Deep Neural networks are efficient and flexible models that perform well for a variety of tasks such as image, speech recognition and natural language understanding. In particular, convolutional neural networks (CNN) generate a keen interest among researchers in computer vision and more specifically in classification tasks. CNN architecture and related hyperparameters are generally correlated to the nature of the processed task as the network extracts complex and relevant characteristics allowing the optimal convergence. Designing such architectures requires significant human expertise, substantial computation time and doesn't always lead to the optimal network. Model configuration topic has been extensively studied in machine learning without leading to a standard automatic method. This survey focuses on reviewing and discussing the current progress in automating CNN architecture search.


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Feature Selection Approach with Missing Values Conducted for Statistical Learning: A Case Study of Entrepreneurship Survival Dataset

Oct 02, 2018
Diego Nascimento, Anderson Ara, Francisco Louzada Neto

In this article, we investigate the features which enhanced discriminate the survival in the micro and small business (MSE) using the approach of data mining with feature selection. According to the complexity of the data set, we proposed a comparison of three data imputation methods such as mean imputation (MI), k-nearest neighbor (KNN) and expectation maximization (EM) using mutually the selection of variables technique, whereby t-test, then through the data mining process using logistic regression classification methods, naive Bayes algorithm, linear discriminant analysis and support vector machine hence comparing their respective performances. The experimental results will be spread in developing a model to predict the MSE survival, providing a better understanding in the topic once it is a significant part of the Brazilian' GPA and macroeconomy.


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Cost-Sensitive Active Learning for Intracranial Hemorrhage Detection

Sep 08, 2018
Weicheng Kuo, Christian Häne, Esther Yuh, Pratik Mukherjee, Jitendra Malik

Deep learning for clinical applications is subject to stringent performance requirements, which raises a need for large labeled datasets. However, the enormous cost of labeling medical data makes this challenging. In this paper, we build a cost-sensitive active learning system for the problem of intracranial hemorrhage detection and segmentation on head computed tomography (CT). We show that our ensemble method compares favorably with the state-of-the-art, while running faster and using less memory. Moreover, our experiments are done using a substantially larger dataset than earlier papers on this topic. Since the labeling time could vary tremendously across examples, we model the labeling time and optimize the return on investment. We validate this idea by core-set selection on our large labeled dataset and by growing it with data from the wild.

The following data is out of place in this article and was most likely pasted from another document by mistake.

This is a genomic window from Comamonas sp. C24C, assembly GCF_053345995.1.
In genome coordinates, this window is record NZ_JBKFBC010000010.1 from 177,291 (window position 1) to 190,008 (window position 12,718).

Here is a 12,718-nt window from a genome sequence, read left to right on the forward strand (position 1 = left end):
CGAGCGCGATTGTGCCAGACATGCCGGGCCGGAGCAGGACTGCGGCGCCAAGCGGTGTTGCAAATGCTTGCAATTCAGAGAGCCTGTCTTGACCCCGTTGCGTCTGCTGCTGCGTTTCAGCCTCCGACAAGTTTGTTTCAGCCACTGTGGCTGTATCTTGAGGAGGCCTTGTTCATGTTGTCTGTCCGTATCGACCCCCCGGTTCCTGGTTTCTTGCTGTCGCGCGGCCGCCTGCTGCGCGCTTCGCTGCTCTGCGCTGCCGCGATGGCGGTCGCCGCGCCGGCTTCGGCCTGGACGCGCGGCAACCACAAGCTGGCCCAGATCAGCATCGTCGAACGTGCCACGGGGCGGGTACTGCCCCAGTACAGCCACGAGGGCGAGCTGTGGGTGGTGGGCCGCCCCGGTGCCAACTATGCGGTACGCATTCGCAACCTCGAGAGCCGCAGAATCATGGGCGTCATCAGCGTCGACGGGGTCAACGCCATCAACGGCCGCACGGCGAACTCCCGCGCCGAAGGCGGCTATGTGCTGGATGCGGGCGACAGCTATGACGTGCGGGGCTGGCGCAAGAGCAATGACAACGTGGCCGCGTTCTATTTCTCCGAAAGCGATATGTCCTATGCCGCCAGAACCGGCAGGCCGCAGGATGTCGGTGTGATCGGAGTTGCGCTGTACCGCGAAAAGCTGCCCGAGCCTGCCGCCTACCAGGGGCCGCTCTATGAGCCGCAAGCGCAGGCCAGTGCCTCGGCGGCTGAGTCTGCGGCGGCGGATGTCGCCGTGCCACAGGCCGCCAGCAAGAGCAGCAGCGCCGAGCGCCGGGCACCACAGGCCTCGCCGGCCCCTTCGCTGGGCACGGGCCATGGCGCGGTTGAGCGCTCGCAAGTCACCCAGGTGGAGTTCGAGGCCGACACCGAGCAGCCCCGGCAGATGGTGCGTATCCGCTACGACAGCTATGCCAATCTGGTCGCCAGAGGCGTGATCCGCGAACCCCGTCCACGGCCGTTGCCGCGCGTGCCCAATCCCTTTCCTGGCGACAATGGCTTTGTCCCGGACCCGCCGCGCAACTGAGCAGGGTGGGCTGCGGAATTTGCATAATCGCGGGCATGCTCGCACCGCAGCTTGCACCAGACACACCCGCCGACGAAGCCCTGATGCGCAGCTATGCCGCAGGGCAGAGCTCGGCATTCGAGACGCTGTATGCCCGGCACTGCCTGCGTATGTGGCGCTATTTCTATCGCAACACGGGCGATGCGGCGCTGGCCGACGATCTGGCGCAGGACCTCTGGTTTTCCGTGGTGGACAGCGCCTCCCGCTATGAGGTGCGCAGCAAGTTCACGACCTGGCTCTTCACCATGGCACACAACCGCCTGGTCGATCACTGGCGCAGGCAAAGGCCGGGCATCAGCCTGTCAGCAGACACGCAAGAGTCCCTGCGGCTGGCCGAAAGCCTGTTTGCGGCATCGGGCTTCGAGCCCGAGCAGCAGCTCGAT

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Why are Sequence-to-Sequence Models So Dull? Understanding the Low-Diversity Problem of Chatbots

Sep 06, 2018
Shaojie Jiang, Maarten de Rijke

Diversity is a long-studied topic in information retrieval that usually refers to the requirement that retrieved results should be non-repetitive and cover different aspects. In a conversational setting, an additional dimension of diversity matters: an engaging response generation system should be able to output responses that are diverse and interesting. Sequence-to-sequence (Seq2Seq) models have been shown to be very effective for response generation. However, dialogue responses generated by Seq2Seq models tend to have low diversity. In this paper, we review known sources and existing approaches to this low-diversity problem. We also identify a source of low diversity that has been little studied so far, namely model over-confidence. We sketch several directions for tackling model over-confidence and, hence, the low-diversity problem, including confidence penalties and label smoothing.